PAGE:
How the hiring manager responds to questions about their own team is critical, as the answers can demonstrate how well the organization has trained managers to discuss and leverage diversity. A hiring manager may acknowledge the lack of diversity on a team, and that's not automatically a bad sign, because it shows they are aware of the problem. But a red flag would be a hiring manager who claims to have a diverse team but fails to describe it in an inclusive way.

Questions for Yourself

As an HR professional, you may have an opportunity to help reform a company's DE&I efforts. You may even want to join an organization whose diversity programs could use an overhaul, because it could be an opportunity to make a real difference. But how can you, as a new, likely entry-level employee, bring attention to groups that haven't been supported?

According to Sutton, there are typically several factors that can influence the extent to which entry-level employees can bring attention to groups with less support. New employees will generally want to get situated and prove their worth before they begin pointing out areas where the company needs to do better. Ask yourself the following questions:

  • Have you built a reputation for consistently delivering results? Consider what you've done to show your value within the organization. If you haven't yet had the opportunity to do so, your ideas will likely get overlooked, as your manager will focus on making sure you are meeting your goals. 
  • Have you taken time to build internal relationships? We all have ideas. But it takes resources (money, time and people) to implement those ideas. Therefore, you'll need to leverage internal relationships to turn your ideas into an actionable plan. A fast and easy way to build relationships across the organization is to join ERGs.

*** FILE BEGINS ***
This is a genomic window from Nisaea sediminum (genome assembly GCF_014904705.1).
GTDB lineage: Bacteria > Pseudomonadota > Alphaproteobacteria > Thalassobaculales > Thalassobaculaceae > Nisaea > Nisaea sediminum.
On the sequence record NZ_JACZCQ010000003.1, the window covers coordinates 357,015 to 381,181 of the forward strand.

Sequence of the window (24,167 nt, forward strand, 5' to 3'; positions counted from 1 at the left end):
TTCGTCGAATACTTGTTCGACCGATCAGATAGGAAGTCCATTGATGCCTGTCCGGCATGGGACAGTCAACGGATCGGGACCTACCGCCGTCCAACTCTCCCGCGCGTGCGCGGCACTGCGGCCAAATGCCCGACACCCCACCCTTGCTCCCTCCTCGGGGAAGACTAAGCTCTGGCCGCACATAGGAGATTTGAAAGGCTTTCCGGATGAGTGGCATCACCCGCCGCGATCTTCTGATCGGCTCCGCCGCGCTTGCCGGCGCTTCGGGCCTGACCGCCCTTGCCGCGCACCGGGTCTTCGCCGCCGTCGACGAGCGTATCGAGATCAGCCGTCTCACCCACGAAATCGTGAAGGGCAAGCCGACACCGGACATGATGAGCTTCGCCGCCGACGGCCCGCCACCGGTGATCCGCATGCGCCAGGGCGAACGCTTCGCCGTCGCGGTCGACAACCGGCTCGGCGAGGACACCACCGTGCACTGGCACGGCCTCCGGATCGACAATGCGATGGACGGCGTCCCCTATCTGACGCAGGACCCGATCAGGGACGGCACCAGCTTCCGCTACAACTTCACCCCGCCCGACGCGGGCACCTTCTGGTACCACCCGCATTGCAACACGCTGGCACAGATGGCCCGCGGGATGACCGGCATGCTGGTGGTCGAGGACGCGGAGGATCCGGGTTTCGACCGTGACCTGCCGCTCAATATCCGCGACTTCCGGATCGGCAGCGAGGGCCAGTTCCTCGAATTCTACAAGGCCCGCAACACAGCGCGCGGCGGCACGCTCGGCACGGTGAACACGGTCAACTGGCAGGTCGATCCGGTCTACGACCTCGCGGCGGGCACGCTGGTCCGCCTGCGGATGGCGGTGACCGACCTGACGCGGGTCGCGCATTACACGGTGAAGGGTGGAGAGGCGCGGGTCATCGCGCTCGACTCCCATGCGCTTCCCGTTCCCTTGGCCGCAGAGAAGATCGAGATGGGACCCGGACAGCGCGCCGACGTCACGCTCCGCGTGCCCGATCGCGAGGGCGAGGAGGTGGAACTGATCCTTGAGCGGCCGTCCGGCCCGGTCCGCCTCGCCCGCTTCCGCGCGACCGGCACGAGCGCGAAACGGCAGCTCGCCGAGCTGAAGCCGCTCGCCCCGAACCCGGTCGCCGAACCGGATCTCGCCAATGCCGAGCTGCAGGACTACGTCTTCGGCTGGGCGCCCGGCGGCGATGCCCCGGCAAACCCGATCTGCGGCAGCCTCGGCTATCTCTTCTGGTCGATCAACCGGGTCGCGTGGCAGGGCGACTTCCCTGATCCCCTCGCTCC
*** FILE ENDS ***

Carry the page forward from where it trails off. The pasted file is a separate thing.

• What is in the DE&I strategic plan? Take a look at the plan that the organization already has in place and try to determine what it aims to achieve. Then consider how your ideas align with the overall strategy.

Sutton added that she doesn't want to discourage entry-level employees from supporting groups that receive less or no attention, but "to increase the likelihood that their views are heard and implemented in workplaces, it will [first] help if they build relationships and get people on board with their ideas and show an alignment with the organization's DE&I plan," she said.

But if a young, entry-level professional does want to attempt to address an organization's DE&I deficiencies shortly after being hired, Mangini recommends framing it in a positive way. This could potentially be done soon after joining an organization or even in an interview if you get the indication that new ideas are welcome.

For example, you might observe that a company has done very well in its support of people of color but hasn't been as strong on LGBTQ advocacy. During your interview, you might comment that you've identified this area as one where you see an opportunity to help the company improve and it's a task you'd be interested in taking on. "But take a soft approach to it," Mangini said. "Don't come in and say, 'Well, I could change this and this.' Because if you're interviewing with anybody other than an HR person who truly believes this, then you might not get the job."


As an HR professional, you likely value diversity and inclusion. Finding an organization that feels the same way will not only make your job more rewarding, but will give you the opportunity to assist in DE&I initiatives and push them even further. And if your employer is lacking DE&I initiatives, then this may be your opportunity to change the culture.

You are the future of this profession. The chance to create a more diverse and equitable workforce is in your hands.

In case you missed it: How to Assess an Employer’s Commitment to DE&I.